MANILA – The 19th Asian Games men's basketball gold medal will not be taken away from the Philippines despite the failed doping test of naturalized player Justin Brownlee.
In a news release on Friday, the International Testing Agency (ITA), mandated by the Olympic Council of Asia to independently handle areas of the anti-doping program at the 19th Asian Games in Hangzhou, China, said only Brownlee and Sami Bzai of silver medalist Jordan returned an Adverse Analytical Finding (AAF) for a prohibited substance.
"It was revealed that as no other basketball players from either the Philippines or Jordan had returned an AAF, the team results are not to be disqualified," the news release said.
The samples were collected by the ITA during an in-competition anti-doping control on Oct 7, the day after the gold-medal match.
Brownlee scored 20 points and pulled down 10 rebounds as the Philippines defeated Jordan, 70-60.
It was the Philippines' first basketball gold in 61 years, after sweeping the first four editions.
The Sample Collection Authority was the China Anti-Doping Agency.
Both athletes were informed of the case and have the right to request the analysis of the B-samples.
The matter will thereafter be referred to the Anti-Doping Division of the Court of Arbitration of Sport for adjudication under the OCA Anti-Doping Rules.
"Given that the case is underway, there will be no further comments during the ongoing proceeding," the ITA said.
Up for appeal
Senator Jinggoy Estrada said Brownlee's doping allegations are still under investigation and can still be appealed.
"It might be too early to form any opinions or judgments until more details become available," Estrada said in a statement.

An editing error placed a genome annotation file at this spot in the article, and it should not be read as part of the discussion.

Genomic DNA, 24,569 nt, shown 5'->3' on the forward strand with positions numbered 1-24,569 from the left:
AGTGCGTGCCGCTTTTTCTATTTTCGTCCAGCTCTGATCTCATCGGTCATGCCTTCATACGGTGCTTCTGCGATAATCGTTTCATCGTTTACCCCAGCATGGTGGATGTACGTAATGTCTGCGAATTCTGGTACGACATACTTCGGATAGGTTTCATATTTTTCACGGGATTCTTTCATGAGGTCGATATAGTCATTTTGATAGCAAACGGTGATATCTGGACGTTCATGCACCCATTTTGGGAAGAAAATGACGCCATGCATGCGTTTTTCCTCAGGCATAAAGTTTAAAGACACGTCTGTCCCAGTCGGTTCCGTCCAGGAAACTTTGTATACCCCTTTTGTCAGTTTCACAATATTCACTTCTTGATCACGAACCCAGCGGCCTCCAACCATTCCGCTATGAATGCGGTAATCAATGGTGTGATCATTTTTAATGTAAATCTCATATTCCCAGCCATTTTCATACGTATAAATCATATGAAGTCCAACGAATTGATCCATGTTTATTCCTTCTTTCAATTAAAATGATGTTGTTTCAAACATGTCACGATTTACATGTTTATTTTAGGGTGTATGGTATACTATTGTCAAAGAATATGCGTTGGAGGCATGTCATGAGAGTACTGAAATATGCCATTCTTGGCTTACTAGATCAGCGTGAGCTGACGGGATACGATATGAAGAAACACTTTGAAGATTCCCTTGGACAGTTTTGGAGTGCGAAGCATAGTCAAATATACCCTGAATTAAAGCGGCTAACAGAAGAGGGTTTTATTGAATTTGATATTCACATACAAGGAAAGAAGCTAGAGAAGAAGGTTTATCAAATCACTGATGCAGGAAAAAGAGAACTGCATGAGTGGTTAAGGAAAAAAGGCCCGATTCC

"As of now, there are certain mechanisms available for our sports officials and Mr. Justin Brownlee to appeal his case, and I am optimistic that they will take the necessary steps to address his current situation," he added.
Estrada recently filed Senate Resolution No. 823 commending Gilas Pilipinas players, saying that their historic victory in the 19th Asian Games in Hangzhou, China deserves to be celebrated and merits the highest commendation from the Senate.
He said a copy of the resolution would be given to each of the team members of Gilas Pilipinas.
Last year, Senators Estrada, Christopher Lawrence Go, Ronald dela Rosa, Sonny Angara, and Senate Majority Leader Joel Villanueva pushed the measure seeking to grant Brownlee Filipino citizenship.
In a separate statement, Senator Francis Tolentino, who sponsored the measure, said he is not convinced that Brownlee is using any illegal substance.
"It is better to wait for the outcome of the process since the same can be appealed. But personally, I don't think Justin will do such a thing. Gilas will be stronger because of this and we still don't know the truth surrounding this," Tolentino said.
Meanwhile, Philippine Olympic Committee (POC) president Bambol Tolentino said Brownlee has until Thursday next week to appeal his failed drug test.
“All Brownlee needs is to prove his innocence. In contesting the results, he can allow the testng of his B-samples,” Tolentino said.
But for now, Brownlee, like cyclist Ariana Dormitorio, who also tested positive for a banned substance, is provisionally suspended until he proves his innocence.
However, if his B-samples test positive for carboxy-THC too, Brownlee risks getting suspended from all competitions for two years, which means he will be ruled out for the upcoming PBA Commissioner's Cup as Ginebra's import. (With reports from Wilnard Bacelonia and Ivan Saldajeno/PNA)